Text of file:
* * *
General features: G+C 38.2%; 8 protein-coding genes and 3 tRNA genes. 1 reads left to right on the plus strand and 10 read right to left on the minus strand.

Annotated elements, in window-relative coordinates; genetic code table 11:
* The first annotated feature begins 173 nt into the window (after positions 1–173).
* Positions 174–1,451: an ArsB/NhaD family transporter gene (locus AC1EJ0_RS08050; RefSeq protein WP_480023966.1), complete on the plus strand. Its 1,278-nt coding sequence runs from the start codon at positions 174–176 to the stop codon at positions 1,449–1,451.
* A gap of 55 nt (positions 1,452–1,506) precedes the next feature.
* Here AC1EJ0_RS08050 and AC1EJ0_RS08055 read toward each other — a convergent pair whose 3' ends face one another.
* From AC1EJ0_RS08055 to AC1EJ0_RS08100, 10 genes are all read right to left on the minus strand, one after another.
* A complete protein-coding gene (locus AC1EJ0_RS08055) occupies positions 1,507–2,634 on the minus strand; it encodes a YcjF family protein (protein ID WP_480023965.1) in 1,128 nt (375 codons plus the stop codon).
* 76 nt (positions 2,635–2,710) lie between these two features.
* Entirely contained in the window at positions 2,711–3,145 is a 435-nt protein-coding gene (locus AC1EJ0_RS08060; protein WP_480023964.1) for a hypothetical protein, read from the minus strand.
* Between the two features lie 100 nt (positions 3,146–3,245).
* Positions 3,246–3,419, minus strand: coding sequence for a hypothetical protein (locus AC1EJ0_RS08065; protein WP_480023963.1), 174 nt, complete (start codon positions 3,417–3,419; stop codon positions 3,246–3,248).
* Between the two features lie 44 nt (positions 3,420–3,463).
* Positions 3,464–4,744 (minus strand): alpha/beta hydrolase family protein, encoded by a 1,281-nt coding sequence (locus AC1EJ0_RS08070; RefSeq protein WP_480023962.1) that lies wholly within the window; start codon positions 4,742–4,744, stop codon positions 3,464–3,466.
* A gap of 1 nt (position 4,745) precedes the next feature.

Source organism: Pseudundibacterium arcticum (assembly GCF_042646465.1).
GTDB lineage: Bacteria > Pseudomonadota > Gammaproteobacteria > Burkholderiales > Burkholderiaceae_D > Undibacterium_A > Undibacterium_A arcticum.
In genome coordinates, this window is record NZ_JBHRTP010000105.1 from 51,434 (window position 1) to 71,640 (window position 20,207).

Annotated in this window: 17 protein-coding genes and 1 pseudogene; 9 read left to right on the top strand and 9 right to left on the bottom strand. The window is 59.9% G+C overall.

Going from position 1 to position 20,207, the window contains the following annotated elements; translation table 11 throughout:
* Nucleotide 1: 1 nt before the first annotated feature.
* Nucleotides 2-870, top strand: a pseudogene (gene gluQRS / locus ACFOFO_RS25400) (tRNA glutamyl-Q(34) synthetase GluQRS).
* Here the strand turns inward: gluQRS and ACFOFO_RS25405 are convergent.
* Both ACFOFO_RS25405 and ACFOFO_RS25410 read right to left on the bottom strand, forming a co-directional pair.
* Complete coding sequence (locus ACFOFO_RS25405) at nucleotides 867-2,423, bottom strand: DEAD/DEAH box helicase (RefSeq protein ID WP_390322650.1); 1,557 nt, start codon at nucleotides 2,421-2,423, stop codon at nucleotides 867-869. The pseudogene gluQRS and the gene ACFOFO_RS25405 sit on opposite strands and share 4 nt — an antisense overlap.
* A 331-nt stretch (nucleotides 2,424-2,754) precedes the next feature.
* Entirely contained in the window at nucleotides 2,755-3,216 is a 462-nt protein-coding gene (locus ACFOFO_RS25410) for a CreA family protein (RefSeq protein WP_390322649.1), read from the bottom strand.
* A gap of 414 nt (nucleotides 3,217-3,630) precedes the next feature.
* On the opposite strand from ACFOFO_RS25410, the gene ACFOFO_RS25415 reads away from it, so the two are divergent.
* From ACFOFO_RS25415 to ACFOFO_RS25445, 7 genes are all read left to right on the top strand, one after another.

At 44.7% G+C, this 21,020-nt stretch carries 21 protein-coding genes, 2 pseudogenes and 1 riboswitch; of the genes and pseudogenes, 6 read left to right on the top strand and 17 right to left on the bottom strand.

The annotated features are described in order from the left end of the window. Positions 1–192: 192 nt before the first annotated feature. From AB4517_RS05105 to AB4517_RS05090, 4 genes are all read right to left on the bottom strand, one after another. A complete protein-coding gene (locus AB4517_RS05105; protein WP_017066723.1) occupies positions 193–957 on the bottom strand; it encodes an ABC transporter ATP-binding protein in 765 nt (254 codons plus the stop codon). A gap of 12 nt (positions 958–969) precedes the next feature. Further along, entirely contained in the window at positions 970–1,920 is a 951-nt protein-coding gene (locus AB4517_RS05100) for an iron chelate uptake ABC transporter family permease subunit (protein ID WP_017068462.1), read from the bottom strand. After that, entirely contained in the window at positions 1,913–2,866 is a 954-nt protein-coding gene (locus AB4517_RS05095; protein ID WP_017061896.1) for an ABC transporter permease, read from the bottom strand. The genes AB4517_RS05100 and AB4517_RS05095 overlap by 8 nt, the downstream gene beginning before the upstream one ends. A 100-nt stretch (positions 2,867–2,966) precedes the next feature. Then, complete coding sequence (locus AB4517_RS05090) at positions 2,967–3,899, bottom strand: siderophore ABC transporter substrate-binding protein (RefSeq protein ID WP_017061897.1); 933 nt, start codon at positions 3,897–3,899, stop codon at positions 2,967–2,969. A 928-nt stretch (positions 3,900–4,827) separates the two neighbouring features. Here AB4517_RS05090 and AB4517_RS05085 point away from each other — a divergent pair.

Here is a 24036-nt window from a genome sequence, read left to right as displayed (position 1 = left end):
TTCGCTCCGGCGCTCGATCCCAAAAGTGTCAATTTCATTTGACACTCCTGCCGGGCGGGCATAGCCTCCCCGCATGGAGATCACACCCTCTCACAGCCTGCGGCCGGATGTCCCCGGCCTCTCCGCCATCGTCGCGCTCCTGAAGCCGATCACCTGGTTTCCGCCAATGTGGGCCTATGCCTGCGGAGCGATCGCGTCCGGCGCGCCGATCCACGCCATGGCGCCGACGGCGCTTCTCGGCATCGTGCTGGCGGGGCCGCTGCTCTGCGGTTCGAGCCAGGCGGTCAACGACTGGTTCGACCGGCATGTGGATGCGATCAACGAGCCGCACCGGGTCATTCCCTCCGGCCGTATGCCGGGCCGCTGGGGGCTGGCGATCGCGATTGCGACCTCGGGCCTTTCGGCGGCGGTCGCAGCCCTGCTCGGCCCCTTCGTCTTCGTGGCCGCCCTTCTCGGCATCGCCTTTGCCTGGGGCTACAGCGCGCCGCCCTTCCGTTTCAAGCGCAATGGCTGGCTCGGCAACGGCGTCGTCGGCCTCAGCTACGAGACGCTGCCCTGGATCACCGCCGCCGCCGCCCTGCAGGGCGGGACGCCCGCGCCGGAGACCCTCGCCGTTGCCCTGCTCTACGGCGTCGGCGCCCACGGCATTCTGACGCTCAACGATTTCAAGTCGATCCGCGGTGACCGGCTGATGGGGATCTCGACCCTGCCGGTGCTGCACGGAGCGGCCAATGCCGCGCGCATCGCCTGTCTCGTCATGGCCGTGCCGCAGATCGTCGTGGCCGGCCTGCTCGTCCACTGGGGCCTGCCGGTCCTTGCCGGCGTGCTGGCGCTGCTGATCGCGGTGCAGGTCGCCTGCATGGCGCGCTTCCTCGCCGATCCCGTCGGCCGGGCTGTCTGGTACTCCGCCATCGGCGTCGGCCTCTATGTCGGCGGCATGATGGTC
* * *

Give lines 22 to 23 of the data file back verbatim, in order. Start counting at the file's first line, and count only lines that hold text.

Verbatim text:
* Nucleotides 2-870, top strand: a pseudogene (gene gluQRS / locus ACFOFO_RS25400) (tRNA glutamyl-Q(34) synthetase GluQRS).
* Here the strand turns inward: gluQRS and ACFOFO_RS25405 are convergent.